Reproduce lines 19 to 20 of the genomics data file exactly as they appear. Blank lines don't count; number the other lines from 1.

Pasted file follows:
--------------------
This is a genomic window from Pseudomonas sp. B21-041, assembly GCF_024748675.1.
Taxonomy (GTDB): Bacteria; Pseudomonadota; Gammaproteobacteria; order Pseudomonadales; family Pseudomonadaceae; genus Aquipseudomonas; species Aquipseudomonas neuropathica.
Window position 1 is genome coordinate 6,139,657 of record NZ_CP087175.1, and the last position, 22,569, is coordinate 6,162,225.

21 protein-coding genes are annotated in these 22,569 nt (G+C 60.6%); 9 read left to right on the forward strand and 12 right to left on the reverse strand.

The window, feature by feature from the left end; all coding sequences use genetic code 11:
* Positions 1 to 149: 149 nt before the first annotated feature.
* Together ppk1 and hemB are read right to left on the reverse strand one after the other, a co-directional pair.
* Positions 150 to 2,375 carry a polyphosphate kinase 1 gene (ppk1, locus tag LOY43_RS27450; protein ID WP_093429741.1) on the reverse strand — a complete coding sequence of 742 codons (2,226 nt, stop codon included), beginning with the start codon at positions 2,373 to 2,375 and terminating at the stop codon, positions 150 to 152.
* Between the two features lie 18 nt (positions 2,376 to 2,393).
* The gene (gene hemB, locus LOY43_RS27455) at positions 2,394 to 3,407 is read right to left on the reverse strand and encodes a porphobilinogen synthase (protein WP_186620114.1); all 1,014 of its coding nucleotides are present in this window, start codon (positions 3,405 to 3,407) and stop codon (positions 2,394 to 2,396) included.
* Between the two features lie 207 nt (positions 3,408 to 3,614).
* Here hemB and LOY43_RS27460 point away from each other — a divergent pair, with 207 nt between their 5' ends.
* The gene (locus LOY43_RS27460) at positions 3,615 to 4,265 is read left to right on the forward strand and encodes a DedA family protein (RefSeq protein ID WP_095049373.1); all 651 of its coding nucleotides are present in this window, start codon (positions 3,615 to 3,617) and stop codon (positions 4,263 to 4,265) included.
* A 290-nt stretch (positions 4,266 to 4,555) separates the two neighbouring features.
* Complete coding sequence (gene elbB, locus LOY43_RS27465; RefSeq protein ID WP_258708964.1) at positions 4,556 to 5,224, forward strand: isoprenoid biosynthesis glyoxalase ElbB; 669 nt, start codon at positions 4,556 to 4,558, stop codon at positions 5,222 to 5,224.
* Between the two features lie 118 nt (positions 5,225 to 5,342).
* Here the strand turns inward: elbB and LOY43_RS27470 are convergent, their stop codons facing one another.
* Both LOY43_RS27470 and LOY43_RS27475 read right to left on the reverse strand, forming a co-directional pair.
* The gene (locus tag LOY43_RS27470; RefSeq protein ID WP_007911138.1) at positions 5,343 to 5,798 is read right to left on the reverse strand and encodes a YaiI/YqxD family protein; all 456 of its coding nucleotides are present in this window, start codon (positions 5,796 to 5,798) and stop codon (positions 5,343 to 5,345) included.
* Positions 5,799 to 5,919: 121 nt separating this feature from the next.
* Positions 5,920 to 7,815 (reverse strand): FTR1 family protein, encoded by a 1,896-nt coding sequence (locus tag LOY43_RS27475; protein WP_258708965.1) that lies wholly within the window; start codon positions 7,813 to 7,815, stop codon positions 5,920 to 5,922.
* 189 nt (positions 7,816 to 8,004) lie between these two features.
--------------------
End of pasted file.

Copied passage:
* The gene (locus tag LOY43_RS27470; RefSeq protein ID WP_007911138.1) at positions 5,343 to 5,798 is read right to left on the reverse strand and encodes a YaiI/YqxD family protein; all 456 of its coding nucleotides are present in this window, start codon (positions 5,796 to 5,798) and stop codon (positions 5,343 to 5,345) included.
* Positions 5,799 to 5,919: 121 nt separating this feature from the next.